Joe Rokocoko is the living embodiment of the Pacific islands rugby nations' problem.
The 21-year-old, already the No 1 wing in world rugby, is Fijian born. But like thousands of others whose families joined the great island diaspora across the South Pacific, Rokocoko was lost to Fijian rugby. To pursue a life of greater opportunity, his family travelled south and settled in New Zealand. Thus, Rokocoko, like his Fijian counterpart, the Australian wing Lote Tuqiri, is a talent lost to the islanders' rugby. He will be a key member of the All Blacks side who face Australia in Sydney on Saturday, determined to extend their lead at the top of the Tri-Nations standings.
The riches that might have been available to Fiji are mouth-watering. Rokocoko and Tuqiri in one back line? Fijian-raised, they departed, like countless others. And Rokocoko makes no excuses for it.
"The All Blacks have real history and tradition and for your cousin or uncle to be in the team is huge in Fiji. They do not criticise you for playing for the All Blacks as long as you remember your roots."
When Rokocoko was first chosen for the All Blacks, huge parties were staged in Fiji near his old Nadi home. Yet he had left the island as a five-year-old. Even so, youngsters in the island still follow his career avidly, regarding him as a hero. But, taking a wider view, it will always be difficult to develop the game in Fiji, Samoa and Tonga given that scenario.
Wings used to be a threat solely on their feet. But Rokocoko has added an entirely new dimension to wing play in the modern game. When he is not racing at defences on the ground, his 6ft 2in 16st 8lb frame bristling with aggression and power, he is soaring in pursuit of the high, hanging cross-kick. With the physically imposing Rokocoko in pursuit, the ball hangs like a death sentence over most wings in the game.
His try-scoring exploits have already put him into rugby's record books. His recent hat-trick of tries against England, his third hat-trick in Test rugby, helped him become the fastest player in history to score 20 Test tries (in just 14 international matches). Before that, his flying heels had propelled him to an astonishing 27 tries in six international Sevens tournaments for New Zealand. This man's rugby shirt ought to carry an embossed health warning for opponents.
As for the All Black shirt, reverence colours Rokocoko's words. How does he define this aura, this unique tradition of wearing the black shirt of New Zealand? After all, they will have gone 20 years without winning the World Cup, by the time of the next tournament.
"To wear the All Black jersey is the ultimate. But the jersey won't do the job for you. It is what you are going to do for the jersey. Give your all for that jersey for the whole 80 minutes. You just want to make a name for yourself of being a great All Black. That is every New Zealander's ambition; every player would say the same. When they hand you that black jersey, you are aware it is something really special. Next to your family, it is the most important thing in your life. It is because of what has gone before. That tradition has been carried a long time. It is understood by every boy in this country."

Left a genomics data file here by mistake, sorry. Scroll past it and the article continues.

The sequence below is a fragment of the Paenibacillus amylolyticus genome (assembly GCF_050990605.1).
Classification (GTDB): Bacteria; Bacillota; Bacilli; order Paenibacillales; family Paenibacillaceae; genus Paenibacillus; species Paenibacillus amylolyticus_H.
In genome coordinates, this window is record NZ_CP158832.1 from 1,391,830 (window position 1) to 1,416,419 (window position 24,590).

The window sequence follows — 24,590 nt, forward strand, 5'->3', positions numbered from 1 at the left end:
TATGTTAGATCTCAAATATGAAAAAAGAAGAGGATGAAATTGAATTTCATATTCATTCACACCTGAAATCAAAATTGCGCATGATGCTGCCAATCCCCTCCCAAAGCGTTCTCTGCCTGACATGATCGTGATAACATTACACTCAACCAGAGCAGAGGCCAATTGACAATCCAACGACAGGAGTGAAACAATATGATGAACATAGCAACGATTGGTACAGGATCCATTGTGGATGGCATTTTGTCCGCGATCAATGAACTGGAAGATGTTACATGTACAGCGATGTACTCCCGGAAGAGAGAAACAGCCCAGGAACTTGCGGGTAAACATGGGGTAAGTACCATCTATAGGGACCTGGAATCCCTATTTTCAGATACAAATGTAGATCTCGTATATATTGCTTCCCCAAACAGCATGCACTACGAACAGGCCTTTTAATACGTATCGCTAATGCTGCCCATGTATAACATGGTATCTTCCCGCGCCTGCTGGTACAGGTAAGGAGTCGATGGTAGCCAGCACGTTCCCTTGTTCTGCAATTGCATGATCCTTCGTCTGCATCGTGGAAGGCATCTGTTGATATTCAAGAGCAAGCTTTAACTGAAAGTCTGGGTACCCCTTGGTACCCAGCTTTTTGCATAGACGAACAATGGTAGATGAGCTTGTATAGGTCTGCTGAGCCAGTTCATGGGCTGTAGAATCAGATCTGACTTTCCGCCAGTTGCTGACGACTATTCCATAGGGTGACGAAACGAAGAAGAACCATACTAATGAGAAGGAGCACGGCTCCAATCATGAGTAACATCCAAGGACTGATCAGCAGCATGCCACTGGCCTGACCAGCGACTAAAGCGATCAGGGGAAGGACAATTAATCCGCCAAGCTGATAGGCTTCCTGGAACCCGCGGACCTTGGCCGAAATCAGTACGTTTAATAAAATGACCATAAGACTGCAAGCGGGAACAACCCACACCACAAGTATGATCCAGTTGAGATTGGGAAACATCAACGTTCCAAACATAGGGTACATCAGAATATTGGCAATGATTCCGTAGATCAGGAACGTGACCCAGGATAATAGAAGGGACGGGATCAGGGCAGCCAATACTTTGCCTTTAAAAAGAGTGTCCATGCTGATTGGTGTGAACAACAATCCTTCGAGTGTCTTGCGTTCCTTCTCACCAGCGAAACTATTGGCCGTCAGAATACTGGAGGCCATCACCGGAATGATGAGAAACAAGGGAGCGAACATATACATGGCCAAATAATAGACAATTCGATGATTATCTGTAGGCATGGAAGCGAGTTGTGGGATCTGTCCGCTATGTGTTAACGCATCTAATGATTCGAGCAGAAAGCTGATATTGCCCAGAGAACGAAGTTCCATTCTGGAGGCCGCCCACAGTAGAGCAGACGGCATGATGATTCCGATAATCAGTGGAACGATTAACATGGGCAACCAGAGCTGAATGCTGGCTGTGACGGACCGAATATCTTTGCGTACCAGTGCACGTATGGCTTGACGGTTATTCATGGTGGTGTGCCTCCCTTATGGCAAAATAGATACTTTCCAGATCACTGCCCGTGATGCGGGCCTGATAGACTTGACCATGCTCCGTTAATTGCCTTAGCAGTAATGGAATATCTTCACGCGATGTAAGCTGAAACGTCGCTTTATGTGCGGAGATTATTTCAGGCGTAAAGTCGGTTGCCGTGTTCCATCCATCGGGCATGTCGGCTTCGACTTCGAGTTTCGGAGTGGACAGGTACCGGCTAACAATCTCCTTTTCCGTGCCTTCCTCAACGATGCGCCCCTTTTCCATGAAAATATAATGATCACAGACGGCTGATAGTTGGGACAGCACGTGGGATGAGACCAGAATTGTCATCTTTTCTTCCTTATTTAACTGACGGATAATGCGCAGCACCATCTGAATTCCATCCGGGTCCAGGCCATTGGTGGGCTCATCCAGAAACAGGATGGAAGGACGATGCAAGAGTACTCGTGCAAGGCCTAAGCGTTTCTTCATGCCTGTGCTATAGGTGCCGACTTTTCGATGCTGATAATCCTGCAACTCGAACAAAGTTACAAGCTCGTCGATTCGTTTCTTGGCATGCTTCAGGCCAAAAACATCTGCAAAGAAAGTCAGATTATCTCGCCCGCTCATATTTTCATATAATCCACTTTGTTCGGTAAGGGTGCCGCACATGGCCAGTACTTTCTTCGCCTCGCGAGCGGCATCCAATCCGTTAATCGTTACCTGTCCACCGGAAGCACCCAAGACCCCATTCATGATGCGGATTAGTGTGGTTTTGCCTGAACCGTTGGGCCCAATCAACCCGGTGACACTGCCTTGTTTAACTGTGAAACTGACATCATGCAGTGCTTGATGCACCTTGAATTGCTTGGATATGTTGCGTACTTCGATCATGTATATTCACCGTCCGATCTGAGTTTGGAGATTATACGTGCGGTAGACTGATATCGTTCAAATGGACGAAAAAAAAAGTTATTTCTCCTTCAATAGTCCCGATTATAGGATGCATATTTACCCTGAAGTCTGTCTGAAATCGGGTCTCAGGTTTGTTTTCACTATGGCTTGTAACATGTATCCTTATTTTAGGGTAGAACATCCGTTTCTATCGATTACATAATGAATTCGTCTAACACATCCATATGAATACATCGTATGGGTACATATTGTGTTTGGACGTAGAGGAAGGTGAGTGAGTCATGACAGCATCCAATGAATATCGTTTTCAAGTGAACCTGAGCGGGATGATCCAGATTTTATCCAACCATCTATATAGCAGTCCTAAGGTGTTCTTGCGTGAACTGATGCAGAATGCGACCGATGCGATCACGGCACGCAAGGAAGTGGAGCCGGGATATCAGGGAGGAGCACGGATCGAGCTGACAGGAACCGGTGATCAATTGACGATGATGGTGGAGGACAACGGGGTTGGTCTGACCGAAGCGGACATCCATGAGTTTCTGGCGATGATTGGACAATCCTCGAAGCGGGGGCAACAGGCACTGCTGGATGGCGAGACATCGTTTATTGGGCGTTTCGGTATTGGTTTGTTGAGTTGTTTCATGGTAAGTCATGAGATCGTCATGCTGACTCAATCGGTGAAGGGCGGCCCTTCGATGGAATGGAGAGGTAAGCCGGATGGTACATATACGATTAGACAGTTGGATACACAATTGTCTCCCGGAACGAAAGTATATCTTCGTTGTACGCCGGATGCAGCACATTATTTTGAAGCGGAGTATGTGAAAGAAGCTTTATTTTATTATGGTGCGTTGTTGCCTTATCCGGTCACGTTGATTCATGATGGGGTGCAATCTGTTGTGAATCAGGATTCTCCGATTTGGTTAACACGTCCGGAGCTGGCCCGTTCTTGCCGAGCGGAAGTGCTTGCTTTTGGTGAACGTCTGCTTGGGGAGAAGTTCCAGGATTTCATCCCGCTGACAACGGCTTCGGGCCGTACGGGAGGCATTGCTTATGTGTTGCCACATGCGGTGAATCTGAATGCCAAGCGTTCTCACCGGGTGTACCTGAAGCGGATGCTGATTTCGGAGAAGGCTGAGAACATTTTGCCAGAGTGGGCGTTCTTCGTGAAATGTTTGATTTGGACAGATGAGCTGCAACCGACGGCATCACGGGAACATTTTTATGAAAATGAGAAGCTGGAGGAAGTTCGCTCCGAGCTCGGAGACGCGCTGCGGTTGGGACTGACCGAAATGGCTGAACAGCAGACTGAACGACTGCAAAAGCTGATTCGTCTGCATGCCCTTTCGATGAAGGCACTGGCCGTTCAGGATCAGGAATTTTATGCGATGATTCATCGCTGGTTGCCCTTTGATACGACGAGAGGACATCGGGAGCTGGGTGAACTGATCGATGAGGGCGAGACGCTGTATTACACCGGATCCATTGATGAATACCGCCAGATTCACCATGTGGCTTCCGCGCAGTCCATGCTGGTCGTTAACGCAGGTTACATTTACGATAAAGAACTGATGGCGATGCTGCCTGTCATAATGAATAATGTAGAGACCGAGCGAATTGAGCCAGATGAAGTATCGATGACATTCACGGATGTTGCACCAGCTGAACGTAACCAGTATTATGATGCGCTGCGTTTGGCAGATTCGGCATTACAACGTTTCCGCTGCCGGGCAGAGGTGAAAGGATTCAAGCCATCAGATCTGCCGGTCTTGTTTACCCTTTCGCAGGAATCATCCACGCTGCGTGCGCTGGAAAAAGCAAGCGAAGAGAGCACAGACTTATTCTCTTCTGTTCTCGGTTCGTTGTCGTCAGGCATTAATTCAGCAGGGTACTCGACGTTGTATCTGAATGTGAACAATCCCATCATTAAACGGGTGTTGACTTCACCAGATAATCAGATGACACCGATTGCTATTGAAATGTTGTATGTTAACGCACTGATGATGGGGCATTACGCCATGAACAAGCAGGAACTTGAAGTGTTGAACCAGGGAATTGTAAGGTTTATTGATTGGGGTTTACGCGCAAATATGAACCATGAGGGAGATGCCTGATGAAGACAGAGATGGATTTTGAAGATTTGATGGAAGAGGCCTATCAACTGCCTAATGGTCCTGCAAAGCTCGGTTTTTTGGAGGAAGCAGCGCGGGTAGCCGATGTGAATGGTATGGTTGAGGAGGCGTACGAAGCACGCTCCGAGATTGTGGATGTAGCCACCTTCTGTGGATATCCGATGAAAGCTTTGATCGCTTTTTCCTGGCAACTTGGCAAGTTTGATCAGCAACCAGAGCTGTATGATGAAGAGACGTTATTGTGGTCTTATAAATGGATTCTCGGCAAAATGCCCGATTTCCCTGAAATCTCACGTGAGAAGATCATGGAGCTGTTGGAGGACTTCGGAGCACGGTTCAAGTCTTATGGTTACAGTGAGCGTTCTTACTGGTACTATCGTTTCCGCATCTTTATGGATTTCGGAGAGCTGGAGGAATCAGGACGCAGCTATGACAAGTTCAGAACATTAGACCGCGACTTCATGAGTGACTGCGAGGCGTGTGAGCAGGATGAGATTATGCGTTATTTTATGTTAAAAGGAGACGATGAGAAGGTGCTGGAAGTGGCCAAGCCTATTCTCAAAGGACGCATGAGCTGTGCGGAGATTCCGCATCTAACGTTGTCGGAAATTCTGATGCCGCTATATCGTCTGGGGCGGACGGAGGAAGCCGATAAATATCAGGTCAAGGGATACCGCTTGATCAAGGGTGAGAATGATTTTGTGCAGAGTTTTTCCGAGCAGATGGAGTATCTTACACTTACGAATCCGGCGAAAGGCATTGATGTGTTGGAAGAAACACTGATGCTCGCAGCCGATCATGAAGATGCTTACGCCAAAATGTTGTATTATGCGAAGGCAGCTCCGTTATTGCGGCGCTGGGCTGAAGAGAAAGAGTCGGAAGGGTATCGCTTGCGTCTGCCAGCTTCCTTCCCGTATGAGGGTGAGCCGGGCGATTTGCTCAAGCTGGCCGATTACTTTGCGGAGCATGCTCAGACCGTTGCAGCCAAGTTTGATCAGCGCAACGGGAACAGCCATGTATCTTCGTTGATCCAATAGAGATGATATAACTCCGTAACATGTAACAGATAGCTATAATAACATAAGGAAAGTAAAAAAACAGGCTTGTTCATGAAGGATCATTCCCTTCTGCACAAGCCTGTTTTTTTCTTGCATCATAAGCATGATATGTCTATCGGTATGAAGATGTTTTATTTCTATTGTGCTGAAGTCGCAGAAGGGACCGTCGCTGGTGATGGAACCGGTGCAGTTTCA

Rokocoko is a rare talent. His finishing is simply lethal, as effective as a searing hot poker through paper.
But young rugby players have to grow up quickly nowadays, and Rokocoko has already travelled a long journey, in more senses than one. Against a backdrop of rugby union's at times gaudy version of professionalism, young men like him have to handle a lot more than just assailants on the field. Physically, of course, the All Black is no shrinking violet: giant thighs and long legs stretch from the seat beside me, and his neck would have found favour among front row men in old-time rugby's amateur days.
But not even physical might can prevent the hurt some cause. "It upsets me sometimes when I read things about me that are not true. It is your personal life and while people have the right to focus on you, you should be able to expect honesty from them."
But the growing-up process is rapid. Mega-deals are floated enticingly before these young men, like rather good aromas from the kitchen. The All Black's Fijian counterpart, the hugely exciting wing Rupeni Caucaunibuca, will play for French club Agen next season, not because he has a penchant for that region's foie gras but for a bucket load of euros. Might Rokocoko be similarly tempted?
"I can't imagine going abroad. Of course, it is a temptation for a player but I am not going anywhere. Those deals are for others, such as those coming to retirement, not guys like myself. Just being an All Black means too much to walk away from it."
Conversely, he avows his greatest pleasure is to create scoring chances for others, a trait in a wing about as likely as hen's teeth. It is a better feeling, he says, because "it feels like you have had more input into the team, than if you just run in the tries yourself. Otherwise, you keep the goal of scoring yourself in your mind, not thinking first of the team. That is wrong." A different young man in every sense.